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An international summit on human gene editing recently concluded with a consensus statement to continue basic research in the controversial area, but warned against any clinical trials or human experiments because “once introduced into the human population, genetic alterations would be difficult to remove and would not remain within any single community or country.”1
So-called “germline editing” is now possible, meaning genetic alterations can be made in human gametes or embryos that can “be carried by all of the cells of a resulting child and will be passed on to subsequent generations as part of the in-human gene pool,” according to a closing statement issued by the organizing committee of the International Summit on Human Gene Editing in Washington, DC.
While there are certainly risks, the benefits could include prevention of severe inherited diseases. Therefore, the committee recommended that intensive basic and preclinical research is clearly needed and should proceed. This basic research should be subject to appropriate legal and ethical rules and oversight on the following:
“If, in the process of research, early human embryos or germline cells undergo gene editing, the modified cells should not be used to establish a pregnancy,” the committee warned.
While IRBs may not be involved in oversight at present, the emerging science warrants careful scrutiny and ethics boards may ultimately have important roles to play. (See guest column in this issue.)
Many promising and valuable clinical applications of gene editing are directed at altering genetic sequences only in somatic cells, whose genomes are not transmitted to the next generation. Examples that have been proposed include editing genes for sickle-cell anemia in blood cells or for improving the ability of immune cells to target cancer. However, there is a need to understand the risks, such as inaccurate editing, and the potential benefits of each proposed genetic modification. Because proposed clinical uses involving somatic cells are intended to affect only the individual who receives them, they can be appropriately and rigorously evaluated within existing and evolving regulatory frameworks for gene therapy, and regulators can weigh risks and potential benefits in approving clinical trials and therapies, the summit committee noted.
“While each nation ultimately has the authority to regulate activities under its jurisdiction, the human genome is shared among all nations,” the panel stated. “The international community should strive to establish norms concerning acceptable uses of human germline editing and to harmonize regulations, in order to discourage unacceptable activities while advancing human health and welfare.”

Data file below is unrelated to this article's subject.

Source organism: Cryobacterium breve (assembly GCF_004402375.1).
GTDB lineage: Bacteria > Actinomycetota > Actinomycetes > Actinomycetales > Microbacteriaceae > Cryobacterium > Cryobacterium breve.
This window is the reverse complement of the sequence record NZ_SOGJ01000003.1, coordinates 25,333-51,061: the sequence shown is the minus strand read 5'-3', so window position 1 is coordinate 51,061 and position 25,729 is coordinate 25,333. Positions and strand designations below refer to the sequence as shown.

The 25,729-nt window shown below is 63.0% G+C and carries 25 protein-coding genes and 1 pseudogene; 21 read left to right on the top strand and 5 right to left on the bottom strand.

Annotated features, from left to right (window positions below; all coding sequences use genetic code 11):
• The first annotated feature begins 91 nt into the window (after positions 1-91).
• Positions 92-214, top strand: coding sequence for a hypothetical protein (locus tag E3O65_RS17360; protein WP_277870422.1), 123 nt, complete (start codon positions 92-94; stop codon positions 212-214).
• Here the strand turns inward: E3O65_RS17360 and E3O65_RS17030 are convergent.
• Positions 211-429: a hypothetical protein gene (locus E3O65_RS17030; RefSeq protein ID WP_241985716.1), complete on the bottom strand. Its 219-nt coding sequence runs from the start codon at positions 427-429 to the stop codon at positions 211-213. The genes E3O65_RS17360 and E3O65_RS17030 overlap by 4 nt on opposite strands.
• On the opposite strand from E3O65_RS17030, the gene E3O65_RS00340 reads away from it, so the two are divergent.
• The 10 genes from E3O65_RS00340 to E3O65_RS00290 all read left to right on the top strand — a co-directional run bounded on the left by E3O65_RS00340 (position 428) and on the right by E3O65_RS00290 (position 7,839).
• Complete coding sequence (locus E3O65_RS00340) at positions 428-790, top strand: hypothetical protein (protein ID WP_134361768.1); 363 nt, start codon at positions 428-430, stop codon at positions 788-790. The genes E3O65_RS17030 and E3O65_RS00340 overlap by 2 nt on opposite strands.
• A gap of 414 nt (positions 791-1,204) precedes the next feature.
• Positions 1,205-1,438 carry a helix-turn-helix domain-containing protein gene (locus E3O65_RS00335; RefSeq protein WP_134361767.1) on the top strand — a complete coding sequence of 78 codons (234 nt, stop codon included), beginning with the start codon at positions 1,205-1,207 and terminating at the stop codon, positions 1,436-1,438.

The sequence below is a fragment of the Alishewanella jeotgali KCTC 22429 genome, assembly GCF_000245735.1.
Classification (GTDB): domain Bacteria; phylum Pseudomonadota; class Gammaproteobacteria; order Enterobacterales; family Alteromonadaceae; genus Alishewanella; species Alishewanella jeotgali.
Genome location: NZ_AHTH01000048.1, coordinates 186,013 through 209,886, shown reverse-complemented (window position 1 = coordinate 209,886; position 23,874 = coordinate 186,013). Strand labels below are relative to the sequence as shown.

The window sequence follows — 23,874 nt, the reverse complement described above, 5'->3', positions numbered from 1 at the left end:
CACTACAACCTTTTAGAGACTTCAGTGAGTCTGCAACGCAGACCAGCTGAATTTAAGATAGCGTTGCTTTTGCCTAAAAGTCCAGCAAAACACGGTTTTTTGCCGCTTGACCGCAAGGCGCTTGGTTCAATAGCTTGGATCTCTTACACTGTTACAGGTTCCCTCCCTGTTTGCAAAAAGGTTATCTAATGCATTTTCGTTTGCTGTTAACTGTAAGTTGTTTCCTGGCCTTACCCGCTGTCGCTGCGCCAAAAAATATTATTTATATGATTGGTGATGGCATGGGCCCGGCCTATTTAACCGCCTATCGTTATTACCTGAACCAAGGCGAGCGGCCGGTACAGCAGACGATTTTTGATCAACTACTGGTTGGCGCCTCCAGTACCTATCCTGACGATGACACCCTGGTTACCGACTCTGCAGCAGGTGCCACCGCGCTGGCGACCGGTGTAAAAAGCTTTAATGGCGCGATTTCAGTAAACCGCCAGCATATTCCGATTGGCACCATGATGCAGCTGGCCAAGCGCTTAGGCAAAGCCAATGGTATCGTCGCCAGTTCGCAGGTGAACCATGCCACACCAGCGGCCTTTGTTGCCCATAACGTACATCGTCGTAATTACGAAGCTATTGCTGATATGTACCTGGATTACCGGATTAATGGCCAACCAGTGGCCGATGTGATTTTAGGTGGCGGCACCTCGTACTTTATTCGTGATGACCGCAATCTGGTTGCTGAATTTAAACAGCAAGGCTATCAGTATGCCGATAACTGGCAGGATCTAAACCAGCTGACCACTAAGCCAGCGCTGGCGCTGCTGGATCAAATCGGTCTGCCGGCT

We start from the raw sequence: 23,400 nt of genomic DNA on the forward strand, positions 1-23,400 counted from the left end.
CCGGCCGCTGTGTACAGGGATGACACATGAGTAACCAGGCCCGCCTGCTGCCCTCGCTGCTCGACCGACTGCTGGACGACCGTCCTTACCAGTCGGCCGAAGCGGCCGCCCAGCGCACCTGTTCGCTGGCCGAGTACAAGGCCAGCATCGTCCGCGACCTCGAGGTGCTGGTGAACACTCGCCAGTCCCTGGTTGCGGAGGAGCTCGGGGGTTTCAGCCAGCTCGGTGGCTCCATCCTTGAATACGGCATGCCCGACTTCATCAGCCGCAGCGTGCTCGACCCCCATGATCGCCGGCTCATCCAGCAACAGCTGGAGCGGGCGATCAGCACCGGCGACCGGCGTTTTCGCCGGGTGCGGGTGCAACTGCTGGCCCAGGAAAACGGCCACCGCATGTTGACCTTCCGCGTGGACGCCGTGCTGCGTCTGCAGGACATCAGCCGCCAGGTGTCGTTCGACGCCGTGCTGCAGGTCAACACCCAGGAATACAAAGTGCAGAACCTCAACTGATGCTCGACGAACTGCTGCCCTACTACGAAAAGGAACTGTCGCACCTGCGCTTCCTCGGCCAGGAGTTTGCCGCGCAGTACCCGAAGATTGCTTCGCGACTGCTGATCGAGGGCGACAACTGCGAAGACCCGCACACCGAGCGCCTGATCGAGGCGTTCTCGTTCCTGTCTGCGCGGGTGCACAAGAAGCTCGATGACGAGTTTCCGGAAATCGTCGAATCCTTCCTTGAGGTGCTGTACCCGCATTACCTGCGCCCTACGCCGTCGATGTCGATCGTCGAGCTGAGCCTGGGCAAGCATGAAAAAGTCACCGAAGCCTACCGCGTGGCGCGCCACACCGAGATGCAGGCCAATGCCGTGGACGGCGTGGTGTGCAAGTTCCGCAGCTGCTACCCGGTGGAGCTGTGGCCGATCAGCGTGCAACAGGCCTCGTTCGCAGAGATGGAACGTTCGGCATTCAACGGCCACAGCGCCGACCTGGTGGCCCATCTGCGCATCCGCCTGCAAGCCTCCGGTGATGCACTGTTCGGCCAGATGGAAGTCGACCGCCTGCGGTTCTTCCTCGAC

Germline editing carries the risk of inaccurate editing — such as off-target mutations — as well as the possibility of incomplete editing of the cells of early-stage embryos (mosaicism). Moreover, it is difficult to predict harmful effects that genetic changes may have under the wide range of circumstances experienced by the human population, including interactions with other genetic variants and with the environment, the panel conceded.
Thus, there is an obligation to consider implications for both the individual and the future generations who will carry the genetic alterations. The committee cited “the possibility that permanent genetic ‘enhancements’ to subsets of the population could exacerbate social inequities or be used coercively.” There are profound moral and ethical considerations in the research, which could purposefully or accidentally alter human evolution.
“It would be irresponsible to proceed with any clinical use of germline editing unless and until the relevant safety and efficacy issues have been resolved, based on appropriate understanding and balancing of risks, potential benefits, and alternatives, and there is broad societal consensus about the appropriateness of the proposed application,” the organizing committee concluded. “Moreover, any clinical use should proceed only under appropriate regulatory oversight. At present, these criteria have not been met for any proposed clinical use: The safety issues have not yet been adequately explored; the cases of most compelling benefit are limited; and many nations have legislative or regulatory bans on germline modification. However, as scientific knowledge advances and societal views evolve, the clinical use of germline editing should be revisited on a regular basis.”
Financial Disclosure: Editor Melinda Young, Senior Staff Writer Gary Evans, Managing Editor Jill Drachenberg, Associate Managing Editor Dana Spector, Physician Reviewer Lindsay McNair, MD, MPH, MSBioethics, and Nurse Planner Kay Ball, RN, PhD, report no consultant, stockholder, speaker’s bureau, research, or other financial relationships with companies having ties to this field of study.